There were trees lining the sidewalks, casting a pleasant shade on the square.  Shops of all kinds lined the four streets that led from where they were standing. Sib saw an owl post office on one corner; and a small grocery, a jewelry store, and a branch of Gringott’s Wizard Bank on the other three.  His observations were interrupted by the arrival of Fred, flying lazily down to them from the treetops above, his leathery wings nearly transparent where the sun hit them. He landed on Willow’s shoulder, furled his wings and turned his long serpentine neck to look at her. 


“This way,” Willow said after a moment, pointing them to the street between the post office and the jewelry store.


“How do you know that?” asked Hye-lin.  “He didn’t say anything.”


“Fred can talk telepathically,” replied Willow.  “I had trouble hearing it at first, but I worked at it all summer.  Fred said Miss Mercana is waiting in the woods on this side of town.”  The village street ended after three blocks.  There were a series of small cape-cod style cottages at the cul-de-sac where the street stopped, but a path led past them into the woods beyond.  


“Do you live near here, Lily?” Willow asked her.


“No.  Incheon, Hye-lin, and I live on the opposite side of the village, closer to the river.”  They had reached the tree line of the forest and Willow saw a figure ahead, draped in a dark green cloak.  Her reddish-brown hair - now shot with streaks of grey, Sib noticed - was pinned up in a messy bun. As they approached Sib thought she looked like she’d been sleeping outside for a while.


“Hi Miss Mercana,” greeted Willow.  “How are you?” 


“I’ve been better,” she replied but smiled warmly at them all.  “Man, I forgot how much I missed teaching you guys.” She glanced at them all and stopped at Hye-lin.  “I don’t think we’ve met.”


Hye-lin introduced herself as a first-year student at Gampton Hall and Miss Mercana nodded.  “Nice to meet you Hye-lin.” She turned back to Willow. “Your plan to get Corey out by shrinking him within the wooden carving won’t work.”


“Why not?  We can figure out a way to work the spells.”  Sib had his doubts, but he was sure that Willow didn’t.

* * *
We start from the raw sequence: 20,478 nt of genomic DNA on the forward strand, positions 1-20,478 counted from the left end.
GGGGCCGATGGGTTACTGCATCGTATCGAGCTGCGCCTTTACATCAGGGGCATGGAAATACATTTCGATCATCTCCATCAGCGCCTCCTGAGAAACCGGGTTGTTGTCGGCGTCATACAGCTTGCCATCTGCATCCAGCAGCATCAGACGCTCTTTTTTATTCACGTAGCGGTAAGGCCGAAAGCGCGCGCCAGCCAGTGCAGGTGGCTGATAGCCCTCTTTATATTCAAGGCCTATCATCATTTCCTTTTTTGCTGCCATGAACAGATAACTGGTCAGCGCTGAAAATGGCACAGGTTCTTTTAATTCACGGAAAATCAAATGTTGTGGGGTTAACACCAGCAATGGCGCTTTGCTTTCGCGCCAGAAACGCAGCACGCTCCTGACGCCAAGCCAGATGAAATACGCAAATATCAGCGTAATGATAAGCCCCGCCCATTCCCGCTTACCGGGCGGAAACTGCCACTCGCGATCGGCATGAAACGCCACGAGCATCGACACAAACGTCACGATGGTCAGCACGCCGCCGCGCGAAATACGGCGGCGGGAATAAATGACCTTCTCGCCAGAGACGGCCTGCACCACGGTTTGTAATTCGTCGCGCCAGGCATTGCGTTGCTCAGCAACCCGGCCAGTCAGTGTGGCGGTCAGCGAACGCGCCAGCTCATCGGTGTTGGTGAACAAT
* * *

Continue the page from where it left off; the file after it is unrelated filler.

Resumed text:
“Because manticores are resistant to magic.  He won’t shrink.”


“So even if we got him inside the wooden pseudodragon…”


“He would be crushed when you tried to shrink it again.” 


“I won’t be crushed,” said Incheon.


“You be quiet,” hushed Lef.


“So what do I do?” lamented Willow.


“I don’t know.  But if you can find a way to get him out, get him to the Wendigo circle.  I can take it from there.”


“The Wendigo circle?”


“It’s a giant circular patch on the ground where nothing grows.  It’s just outside the school grounds, beyond my old bear enclosure.”


"Why is it called the Wendigo circle?"


"No idea.  Ask Professor Zolock...he’ll know.  Anyway, that’s not the reason I asked you to meet me here today."  She handed Willow something from inside her robe. Sib saw that it was a newspaper and Willow opened it up and gasped.  “That’s why I wanted to show you in person,” Miss Mercana said.  “They published the prophecy...or at least a version of it.” She gestured to Willow.  “Go ahead, read it out loud to the others.”


Willow swallowed heavily and started reading the article.  “The headline says ‘Prophecy Revealed’ in big type. Here’s the rest of it.” 


"Sources from within MACUSA have, for the first time, revealed the entirety of the prophecy as it relates to the possible revealing of the magic world to the nomaj.  This prophecy, given to MACUSA fourteen years ago, has long been the subject of conjecture and discussion at the highest levels of government and it was classified as ‘top secret’ by the government because of its possible inflammatory contents." 


"Shunted away in a dusty corridor with other prophecies, this prediction had little effect on our daily lives with the exception of the banning of all dark arts and their teaching at all schools in the United States shortly after the prophecy was given.'Good riddance,' one MACUSA official, who asked to remain anonymous, was quoted as saying.  'It gave us a good reason to do what we had wanted to do all along'.” 


"But now, things are different.  Starting in September, Gampton Hall Academy has started sorting new students into a fifth house, known as Pathfinder.  Where did this fifth house come from? What prompted Gampton Hall administrators to allow this to happen?  We interviewed the former Chancellor of Gampton Hall Academy, Mr. Hobilard McCracken about the happenings at Gampton Hall.  'It all started with a band of misfit students.' "  


“Hey,” piped up Incheon.  “I thought it was just one misfit student and then the rest of you.”


“Quiet,” hushed Lef.  “Let her read.”